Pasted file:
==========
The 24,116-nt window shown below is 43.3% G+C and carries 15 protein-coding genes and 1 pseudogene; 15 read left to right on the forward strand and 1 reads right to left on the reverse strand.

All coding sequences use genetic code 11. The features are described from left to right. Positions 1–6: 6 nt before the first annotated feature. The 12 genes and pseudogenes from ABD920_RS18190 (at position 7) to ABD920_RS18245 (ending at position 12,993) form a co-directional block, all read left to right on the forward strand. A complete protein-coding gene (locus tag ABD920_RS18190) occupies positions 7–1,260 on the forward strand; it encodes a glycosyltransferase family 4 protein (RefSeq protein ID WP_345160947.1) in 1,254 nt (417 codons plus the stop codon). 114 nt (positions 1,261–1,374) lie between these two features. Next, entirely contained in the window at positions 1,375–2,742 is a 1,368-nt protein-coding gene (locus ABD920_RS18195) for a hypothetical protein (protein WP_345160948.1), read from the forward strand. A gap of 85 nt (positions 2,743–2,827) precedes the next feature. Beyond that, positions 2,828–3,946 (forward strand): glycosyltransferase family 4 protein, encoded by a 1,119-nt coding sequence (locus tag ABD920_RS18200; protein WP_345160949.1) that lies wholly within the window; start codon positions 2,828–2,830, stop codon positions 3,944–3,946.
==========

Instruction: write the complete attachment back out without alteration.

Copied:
The 24,116-nt window shown below is 43.3% G+C and carries 15 protein-coding genes and 1 pseudogene; 15 read left to right on the forward strand and 1 reads right to left on the reverse strand.

All coding sequences use genetic code 11. The features are described from left to right. Positions 1–6: 6 nt before the first annotated feature. The 12 genes and pseudogenes from ABD920_RS18190 (at position 7) to ABD920_RS18245 (ending at position 12,993) form a co-directional block, all read left to right on the forward strand. A complete protein-coding gene (locus tag ABD920_RS18190) occupies positions 7–1,260 on the forward strand; it encodes a glycosyltransferase family 4 protein (RefSeq protein ID WP_345160947.1) in 1,254 nt (417 codons plus the stop codon). 114 nt (positions 1,261–1,374) lie between these two features. Next, entirely contained in the window at positions 1,375–2,742 is a 1,368-nt protein-coding gene (locus ABD920_RS18195) for a hypothetical protein (protein WP_345160948.1), read from the forward strand. A gap of 85 nt (positions 2,743–2,827) precedes the next feature. Beyond that, positions 2,828–3,946 (forward strand): glycosyltransferase family 4 protein, encoded by a 1,119-nt coding sequence (locus tag ABD920_RS18200; protein WP_345160949.1) that lies wholly within the window; start codon positions 2,828–2,830, stop codon positions 3,944–3,946.